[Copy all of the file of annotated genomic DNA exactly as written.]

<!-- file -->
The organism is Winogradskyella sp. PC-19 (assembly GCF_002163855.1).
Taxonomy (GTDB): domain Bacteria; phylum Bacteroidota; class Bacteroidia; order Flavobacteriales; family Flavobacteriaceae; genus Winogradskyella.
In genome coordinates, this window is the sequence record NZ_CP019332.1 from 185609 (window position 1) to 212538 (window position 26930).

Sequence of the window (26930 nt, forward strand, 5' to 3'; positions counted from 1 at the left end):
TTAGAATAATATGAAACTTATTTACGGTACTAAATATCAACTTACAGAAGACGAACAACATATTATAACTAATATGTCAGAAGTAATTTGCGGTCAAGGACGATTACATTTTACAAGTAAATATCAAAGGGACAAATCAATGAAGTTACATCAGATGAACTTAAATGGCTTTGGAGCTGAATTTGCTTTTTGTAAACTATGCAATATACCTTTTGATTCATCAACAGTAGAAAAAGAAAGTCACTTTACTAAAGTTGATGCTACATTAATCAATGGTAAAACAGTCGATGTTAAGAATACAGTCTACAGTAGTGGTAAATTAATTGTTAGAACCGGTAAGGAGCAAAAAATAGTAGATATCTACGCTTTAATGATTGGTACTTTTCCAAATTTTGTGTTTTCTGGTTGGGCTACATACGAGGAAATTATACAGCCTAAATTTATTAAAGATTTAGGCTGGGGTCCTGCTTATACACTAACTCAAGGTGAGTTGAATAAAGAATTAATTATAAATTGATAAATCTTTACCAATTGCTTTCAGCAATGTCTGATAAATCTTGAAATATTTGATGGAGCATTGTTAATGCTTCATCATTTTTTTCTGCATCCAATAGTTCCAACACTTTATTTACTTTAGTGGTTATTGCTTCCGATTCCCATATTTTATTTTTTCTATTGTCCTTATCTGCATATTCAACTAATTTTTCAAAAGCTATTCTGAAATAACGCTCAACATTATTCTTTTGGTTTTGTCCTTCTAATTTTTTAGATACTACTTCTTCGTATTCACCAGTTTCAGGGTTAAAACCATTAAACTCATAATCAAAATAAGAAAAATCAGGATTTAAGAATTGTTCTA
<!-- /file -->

The organism is Winogradskyella sp. PC-19 (assembly GCF_002163855.1).
Taxonomy (GTDB): domain Bacteria; phylum Bacteroidota; class Bacteroidia; order Flavobacteriales; family Flavobacteriaceae; genus Winogradskyella.
In genome coordinates, this window is the sequence record NZ_CP019332.1 from 185609 (window position 1) to 212538 (window position 26930).

Sequence of the window (26930 nt, forward strand, 5' to 3'; positions counted from 1 at the left end):
TTAGAATAATATGAAACTTATTTACGGTACTAAATATCAACTTACAGAAGACGAACAACATATTATAACTAATATGTCAGAAGTAATTTGCGGTCAAGGACGATTACATTTTACAAGTAAATATCAAAGGGACAAATCAATGAAGTTACATCAGATGAACTTAAATGGCTTTGGAGCTGAATTTGCTTTTTGTAAACTATGCAATATACCTTTTGATTCATCAACAGTAGAAAAAGAAAGTCACTTTACTAAAGTTGATGCTACATTAATCAATGGTAAAACAGTCGATGTTAAGAATACAGTCTACAGTAGTGGTAAATTAATTGTTAGAACCGGTAAGGAGCAAAAAATAGTAGATATCTACGCTTTAATGATTGGTACTTTTCCAAATTTTGTGTTTTCTGGTTGGGCTACATACGAGGAAATTATACAGCCTAAATTTATTAAAGATTTAGGCTGGGGTCCTGCTTATACACTAACTCAAGGTGAGTTGAATAAAGAATTAATTATAAATTGATAAATCTTTACCAATTGCTTTCAGCAATGTCTGATAAATCTTGAAATATTTGATGGAGCATTGTTAATGCTTCATCATTTTTTTCTGCATCCAATAGTTCCAACACTTTATTTACTTTAGTGGTTATTGCTTCCGATTCCCATATTTTATTTTTTCTATTGTCCTTATCTGCATATTCAACTAATTTTTCAAAAGCTATTCTGAAATAACGCTCAACATTATTCTTTTGGTTTTGTCCTTCTAATTTTTTAGATACTACTTCTTCGTATTCACCAGTTTCAGGGTTAAAACCATTAAACTCATAATCAAAATAAGAAAAATCAGGATTTAAGAATTGTTCTA